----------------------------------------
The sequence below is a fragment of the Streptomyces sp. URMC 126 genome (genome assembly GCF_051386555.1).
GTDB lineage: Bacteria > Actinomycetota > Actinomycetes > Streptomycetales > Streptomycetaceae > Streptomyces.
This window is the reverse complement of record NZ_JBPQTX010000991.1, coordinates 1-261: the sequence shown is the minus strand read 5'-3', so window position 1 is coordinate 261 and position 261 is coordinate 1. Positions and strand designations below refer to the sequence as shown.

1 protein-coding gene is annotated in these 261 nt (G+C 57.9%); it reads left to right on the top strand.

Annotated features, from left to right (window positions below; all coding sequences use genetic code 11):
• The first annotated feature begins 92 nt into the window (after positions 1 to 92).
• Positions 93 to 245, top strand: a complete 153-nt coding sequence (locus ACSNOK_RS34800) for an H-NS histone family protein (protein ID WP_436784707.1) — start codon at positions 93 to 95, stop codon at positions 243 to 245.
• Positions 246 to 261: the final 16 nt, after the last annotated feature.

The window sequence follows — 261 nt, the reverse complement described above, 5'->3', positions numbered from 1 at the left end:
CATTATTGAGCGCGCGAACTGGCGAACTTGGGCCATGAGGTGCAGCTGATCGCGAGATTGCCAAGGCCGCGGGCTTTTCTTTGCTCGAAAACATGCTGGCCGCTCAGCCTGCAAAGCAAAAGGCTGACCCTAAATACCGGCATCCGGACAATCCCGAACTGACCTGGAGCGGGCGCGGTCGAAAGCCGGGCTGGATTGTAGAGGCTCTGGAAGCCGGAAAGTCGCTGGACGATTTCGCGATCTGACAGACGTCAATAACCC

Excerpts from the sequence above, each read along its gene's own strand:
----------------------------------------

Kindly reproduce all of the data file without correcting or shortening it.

The sequence below is a fragment of the Streptomyces sp. URMC 126 genome (genome assembly GCF_051386555.1).
GTDB lineage: Bacteria > Actinomycetota > Actinomycetes > Streptomycetales > Streptomycetaceae > Streptomyces.
This window is the reverse complement of record NZ_JBPQTX010000991.1, coordinates 1-261: the sequence shown is the minus strand read 5'-3', so window position 1 is coordinate 261 and position 261 is coordinate 1. Positions and strand designations below refer to the sequence as shown.

1 protein-coding gene is annotated in these 261 nt (G+C 57.9%); it reads left to right on the top strand.

Annotated features, from left to right (window positions below; all coding sequences use genetic code 11):
• The first annotated feature begins 92 nt into the window (after positions 1 to 92).
• Positions 93 to 245, top strand: a complete 153-nt coding sequence (locus ACSNOK_RS34800) for an H-NS histone family protein (protein ID WP_436784707.1) — start codon at positions 93 to 95, stop codon at positions 243 to 245.
• Positions 246 to 261: the final 16 nt, after the last annotated feature.

The window sequence follows — 261 nt, the reverse complement described above, 5'->3', positions numbered from 1 at the left end:
CATTATTGAGCGCGCGAACTGGCGAACTTGGGCCATGAGGTGCAGCTGATCGCGAGATTGCCAAGGCCGCGGGCTTTTCTTTGCTCGAAAACATGCTGGCCGCTCAGCCTGCAAAGCAAAAGGCTGACCCTAAATACCGGCATCCGGACAATCCCGAACTGACCTGGAGCGGGCGCGGTCGAAAGCCGGGCTGGATTGTAGAGGCTCTGGAAGCCGGAAAGTCGCTGGACGATTTCGCGATCTGACAGACGTCAATAACCC

Excerpts from the sequence above, each read along its gene's own strand: